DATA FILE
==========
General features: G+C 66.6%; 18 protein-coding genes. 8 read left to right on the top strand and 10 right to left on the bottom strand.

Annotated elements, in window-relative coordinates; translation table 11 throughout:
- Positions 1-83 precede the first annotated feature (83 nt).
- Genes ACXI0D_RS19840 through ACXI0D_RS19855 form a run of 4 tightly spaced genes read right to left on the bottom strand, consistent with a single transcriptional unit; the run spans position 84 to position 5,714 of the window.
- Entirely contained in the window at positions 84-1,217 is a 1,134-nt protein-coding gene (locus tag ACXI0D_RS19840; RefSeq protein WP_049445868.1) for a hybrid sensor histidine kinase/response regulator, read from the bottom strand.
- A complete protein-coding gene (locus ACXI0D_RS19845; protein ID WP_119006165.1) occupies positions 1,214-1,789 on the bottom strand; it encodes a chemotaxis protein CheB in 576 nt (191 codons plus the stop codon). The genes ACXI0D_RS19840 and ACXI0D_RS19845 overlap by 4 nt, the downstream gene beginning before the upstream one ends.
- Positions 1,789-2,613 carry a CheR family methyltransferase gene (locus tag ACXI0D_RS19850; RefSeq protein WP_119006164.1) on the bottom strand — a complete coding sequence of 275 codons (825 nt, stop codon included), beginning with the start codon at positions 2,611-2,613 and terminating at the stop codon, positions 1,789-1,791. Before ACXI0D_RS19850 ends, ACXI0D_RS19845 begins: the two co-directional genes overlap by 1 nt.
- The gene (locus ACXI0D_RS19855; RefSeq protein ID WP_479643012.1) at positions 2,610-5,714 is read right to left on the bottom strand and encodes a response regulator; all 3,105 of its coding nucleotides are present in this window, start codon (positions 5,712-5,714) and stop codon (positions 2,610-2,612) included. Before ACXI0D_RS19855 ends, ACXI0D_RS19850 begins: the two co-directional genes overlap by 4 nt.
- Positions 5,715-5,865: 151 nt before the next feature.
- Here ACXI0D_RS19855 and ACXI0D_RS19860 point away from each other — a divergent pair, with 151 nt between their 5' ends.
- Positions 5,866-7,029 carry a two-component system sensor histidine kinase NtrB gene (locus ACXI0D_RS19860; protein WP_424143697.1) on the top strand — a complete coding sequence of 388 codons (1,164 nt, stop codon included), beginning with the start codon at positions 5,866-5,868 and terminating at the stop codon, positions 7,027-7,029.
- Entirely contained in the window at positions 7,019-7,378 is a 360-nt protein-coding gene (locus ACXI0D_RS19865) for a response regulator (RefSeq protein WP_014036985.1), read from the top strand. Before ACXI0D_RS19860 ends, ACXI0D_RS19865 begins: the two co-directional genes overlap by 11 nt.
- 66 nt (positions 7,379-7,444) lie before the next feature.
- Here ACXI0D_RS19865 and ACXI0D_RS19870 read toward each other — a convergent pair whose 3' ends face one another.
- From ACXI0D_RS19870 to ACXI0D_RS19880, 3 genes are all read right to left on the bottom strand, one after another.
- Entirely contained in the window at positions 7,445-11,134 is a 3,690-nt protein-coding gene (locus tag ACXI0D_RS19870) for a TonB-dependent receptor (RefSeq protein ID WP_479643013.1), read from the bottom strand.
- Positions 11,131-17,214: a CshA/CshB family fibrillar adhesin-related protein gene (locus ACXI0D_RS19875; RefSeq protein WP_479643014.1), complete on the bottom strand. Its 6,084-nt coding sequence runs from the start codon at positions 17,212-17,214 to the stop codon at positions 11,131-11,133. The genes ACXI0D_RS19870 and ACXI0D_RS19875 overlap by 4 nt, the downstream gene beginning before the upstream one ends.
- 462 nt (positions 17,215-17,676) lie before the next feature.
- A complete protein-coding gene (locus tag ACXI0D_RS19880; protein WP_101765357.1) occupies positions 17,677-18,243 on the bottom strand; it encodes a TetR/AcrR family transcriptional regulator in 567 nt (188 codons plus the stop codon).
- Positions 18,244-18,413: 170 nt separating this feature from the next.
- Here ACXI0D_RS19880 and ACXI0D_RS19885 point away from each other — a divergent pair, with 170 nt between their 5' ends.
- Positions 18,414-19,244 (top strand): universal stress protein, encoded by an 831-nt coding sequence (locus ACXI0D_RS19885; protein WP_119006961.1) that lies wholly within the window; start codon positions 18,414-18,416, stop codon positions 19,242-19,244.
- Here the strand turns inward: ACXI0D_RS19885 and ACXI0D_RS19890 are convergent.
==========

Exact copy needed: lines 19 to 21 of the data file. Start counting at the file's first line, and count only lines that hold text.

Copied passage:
- A complete protein-coding gene (locus tag ACXI0D_RS19880; protein WP_101765357.1) occupies positions 17,677-18,243 on the bottom strand; it encodes a TetR/AcrR family transcriptional regulator in 567 nt (188 codons plus the stop codon).
- Positions 18,244-18,413: 170 nt separating this feature from the next.
- Here ACXI0D_RS19880 and ACXI0D_RS19885 point away from each other — a divergent pair, with 170 nt between their 5' ends.